Background on the exploit
As you probably know there is a new exploit in the wild for Adobe Reader and Acrobat. This particular exploit is using the Return Oriented Programming (ROP) exploit technique in order to bypass Data Execution Prevention (DEP).
Normally Address Space Layout Randomization (ASLR) would help prevent successful exploitation. However, this product ships with a DLL (icucnv36.dll) that doesn’t have ASLR turned on. Without ASLR, this DLL is always going to be loaded at a predictable address and can be leverage by an exploit. In the below screenshot we use Process Explorer to show what this looks like.
Find more information on the importance of enabling ASLR in your products at http://msdn.microsoft.com/en-us/library/bb430720.aspx.
How EMET 2.0 blocks the exploit
The good news is that if you have the Enhanced Mitigation Experience Toolkit 2.0 (EMET) enabled for AcroRd32.exe, it blocks this exploit. This is happens thanks to two different mitigations:
Mandatory ASLR: On Windows 7, Windows Vista, Windows Server 2008 R2, and Windows Server 2008 this mitigation will force the relocation of non ASLR-aware DLLs. The exploit will then fail to use ROP successfully since it is expecting the DLL to be at a predictable location. Take a look at the below screenshot from Process Explorer to see what this looks like.
Export Address Table Access Filtering (EAF): The exploit is also blocked by the EAF mitigation. This is important for Windows XP and Windows Server 2003 because they do not support mandatory ASLR. With this mitigation in place EMET will detect the shellcode accessing the EAT of Kernel32.dll trying to resolve some APIs (e.g. LoadLibraryA). EMET will then raise a STATUS_STACK_BUFFER_OVERRUN unhandled exception and the program will be terminated before the shellcode does anything bad.
How to enable EMET for Adobe Reader
In order to enable EMET for Adobe Reader and Acrobat you have to install EMET and run the following simple command line as an Administrator. Please note the path to the Adobe Reader and Acrobat could be different in your system (especially if you are not using a 64 bit system).
C:\Program Files (x86)\EMET>emet_conf.exe –add “c:\program files (x86)\Adobe\Reader 9.0\Reader\acrord32.exe”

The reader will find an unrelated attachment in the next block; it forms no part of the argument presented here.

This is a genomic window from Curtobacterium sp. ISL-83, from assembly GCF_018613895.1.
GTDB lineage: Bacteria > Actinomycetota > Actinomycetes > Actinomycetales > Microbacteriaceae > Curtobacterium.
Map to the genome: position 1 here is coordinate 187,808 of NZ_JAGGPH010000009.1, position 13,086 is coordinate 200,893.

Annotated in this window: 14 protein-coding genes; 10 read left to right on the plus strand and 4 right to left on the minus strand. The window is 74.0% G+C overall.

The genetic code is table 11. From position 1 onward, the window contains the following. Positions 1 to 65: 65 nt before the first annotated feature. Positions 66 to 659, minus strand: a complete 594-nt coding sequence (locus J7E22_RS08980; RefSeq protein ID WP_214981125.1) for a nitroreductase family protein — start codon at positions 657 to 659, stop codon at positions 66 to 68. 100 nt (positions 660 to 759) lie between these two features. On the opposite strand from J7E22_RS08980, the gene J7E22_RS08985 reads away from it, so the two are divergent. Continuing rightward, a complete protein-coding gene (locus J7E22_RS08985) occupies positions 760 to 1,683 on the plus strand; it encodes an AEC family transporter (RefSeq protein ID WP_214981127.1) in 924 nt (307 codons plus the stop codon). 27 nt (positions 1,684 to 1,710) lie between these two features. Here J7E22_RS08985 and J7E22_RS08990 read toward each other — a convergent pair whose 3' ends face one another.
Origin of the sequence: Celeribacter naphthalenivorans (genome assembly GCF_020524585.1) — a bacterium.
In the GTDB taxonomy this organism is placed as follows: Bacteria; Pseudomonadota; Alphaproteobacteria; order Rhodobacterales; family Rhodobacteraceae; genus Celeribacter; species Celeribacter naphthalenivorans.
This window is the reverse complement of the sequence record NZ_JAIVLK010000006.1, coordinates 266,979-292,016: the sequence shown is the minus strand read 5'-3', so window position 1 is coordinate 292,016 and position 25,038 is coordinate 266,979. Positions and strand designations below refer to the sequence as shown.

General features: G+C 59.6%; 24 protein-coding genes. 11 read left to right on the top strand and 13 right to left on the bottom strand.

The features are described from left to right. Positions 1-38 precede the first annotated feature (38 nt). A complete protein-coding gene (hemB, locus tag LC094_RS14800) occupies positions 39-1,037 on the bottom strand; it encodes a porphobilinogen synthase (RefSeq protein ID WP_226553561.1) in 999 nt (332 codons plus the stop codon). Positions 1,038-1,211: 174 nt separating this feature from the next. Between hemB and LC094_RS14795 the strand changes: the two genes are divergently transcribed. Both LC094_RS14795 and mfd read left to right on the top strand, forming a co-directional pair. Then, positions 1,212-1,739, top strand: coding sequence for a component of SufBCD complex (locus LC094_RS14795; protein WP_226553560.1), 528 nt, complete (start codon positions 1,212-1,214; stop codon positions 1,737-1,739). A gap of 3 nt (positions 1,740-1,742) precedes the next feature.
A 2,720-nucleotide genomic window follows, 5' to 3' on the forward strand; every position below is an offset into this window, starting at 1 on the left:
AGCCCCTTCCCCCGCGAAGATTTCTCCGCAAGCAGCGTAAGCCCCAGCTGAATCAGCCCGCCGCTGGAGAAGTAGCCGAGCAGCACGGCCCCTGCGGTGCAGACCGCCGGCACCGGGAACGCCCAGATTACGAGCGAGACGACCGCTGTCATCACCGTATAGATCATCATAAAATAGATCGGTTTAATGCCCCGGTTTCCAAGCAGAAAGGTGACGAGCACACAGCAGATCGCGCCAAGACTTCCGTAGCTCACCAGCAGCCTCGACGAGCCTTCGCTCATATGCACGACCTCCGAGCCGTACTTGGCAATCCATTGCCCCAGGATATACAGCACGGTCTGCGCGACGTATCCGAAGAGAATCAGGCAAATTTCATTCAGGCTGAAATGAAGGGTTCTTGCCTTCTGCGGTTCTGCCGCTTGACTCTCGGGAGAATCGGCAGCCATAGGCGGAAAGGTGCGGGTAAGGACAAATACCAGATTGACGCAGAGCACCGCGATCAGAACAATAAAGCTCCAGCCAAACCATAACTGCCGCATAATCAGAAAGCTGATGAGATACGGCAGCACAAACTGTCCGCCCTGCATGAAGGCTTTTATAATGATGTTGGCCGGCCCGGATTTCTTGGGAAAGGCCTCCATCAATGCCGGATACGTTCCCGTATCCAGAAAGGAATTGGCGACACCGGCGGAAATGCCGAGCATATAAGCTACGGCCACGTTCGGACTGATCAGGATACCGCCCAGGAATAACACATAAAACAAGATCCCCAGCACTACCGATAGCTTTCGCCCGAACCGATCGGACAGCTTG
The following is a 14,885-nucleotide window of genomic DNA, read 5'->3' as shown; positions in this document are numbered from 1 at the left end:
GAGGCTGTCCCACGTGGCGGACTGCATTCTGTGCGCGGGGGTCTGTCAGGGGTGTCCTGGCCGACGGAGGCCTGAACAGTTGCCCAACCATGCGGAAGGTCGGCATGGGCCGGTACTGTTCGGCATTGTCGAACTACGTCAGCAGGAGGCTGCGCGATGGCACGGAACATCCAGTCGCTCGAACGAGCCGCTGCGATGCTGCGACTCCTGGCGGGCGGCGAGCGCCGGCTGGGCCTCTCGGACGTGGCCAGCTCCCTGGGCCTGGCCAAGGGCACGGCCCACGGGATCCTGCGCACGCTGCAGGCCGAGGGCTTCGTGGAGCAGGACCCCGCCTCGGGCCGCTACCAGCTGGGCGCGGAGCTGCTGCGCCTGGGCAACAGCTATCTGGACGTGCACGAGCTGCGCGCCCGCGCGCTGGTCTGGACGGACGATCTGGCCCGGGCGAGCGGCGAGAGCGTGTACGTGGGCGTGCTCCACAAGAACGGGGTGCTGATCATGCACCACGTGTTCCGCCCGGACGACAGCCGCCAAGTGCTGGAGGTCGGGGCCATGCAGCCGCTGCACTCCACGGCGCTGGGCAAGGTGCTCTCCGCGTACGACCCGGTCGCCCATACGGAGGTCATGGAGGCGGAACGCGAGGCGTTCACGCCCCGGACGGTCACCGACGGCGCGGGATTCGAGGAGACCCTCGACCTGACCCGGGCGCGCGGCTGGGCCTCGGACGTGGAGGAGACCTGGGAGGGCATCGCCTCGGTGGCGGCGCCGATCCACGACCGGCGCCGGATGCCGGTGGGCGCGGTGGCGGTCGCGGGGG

The changes you have made may require restarting one or more applications
We have been working closely with the Adobe Secure Software Engineering Team (ASSET) on recommending EMET as a mitigation option. Due to the time-sensitive nature of this issue, we have only been able to perform a cursory look at the functional compatibility of this mitigation. Keep in mind, Adobe Reader and Acrobat support broad feature sets, which require extensive testing to fully cover all functionality. Therefore, we recommend that you also test the mitigation in your environment to minimize any impact on your workflows. Please refer to Adobe’s guidance regarding EMET under the Mitigations section of their Security Advisory.
New updates to EMET 2.0
Also, last week we made available version 2.0 of EMET on this blog post. We would like to thank all the people that gave it a try it and sent us feedback. Today we are releasing an updated version of EMET (220.127.116.11) with some bug fixes. The download for the old version has been replaced with the new version and can be obtained here.
The following are the changes you can find in the new version:
The DEP mitigation is now enabled with the ATL thunk emulation for better compatibility.
The GUI does a better job of handling situations where a process tries to block it from determining if DEP enabled or disabled for that process. Previously, the GUI crashed in certain scenarios with programs such as Antivirus and Intrusion Prevention Systems.
EMET now correctly protects applications launched with 8.3 filenames.
Enhancements have been made to EMET running on Windows XP to support more 3rd party applications. Previously, there where situations where the protections could fail to protect certain applications.
As always, we welcome your feedback and would like to hear more about your experiences with EMET. Please feel free to e-mail us at firstname.lastname@example.org
– Fermin J. Serna and Andrew Roths
Updated September 14, 2010 – In certain Windows XP configurations, users have encountered problems where several applications configured for use with EMET do not get protected by EMET. When this happens you will see that the process does not have a check mark under the “Running EMET” column of the main application. If you have encountered this issue, please download the latest version of the tool which addresses this problem.
Updated September 14, 2010 – In certain Windows XP configurations, users have encountered problems where several applications configured for use with EMET do not get protected by EMET. When this happens you will see that the process does not have a check mark under the “Running EMET” column of the main application.
If you have encountered this issue, please download the latest version of the tool which addresses this problem.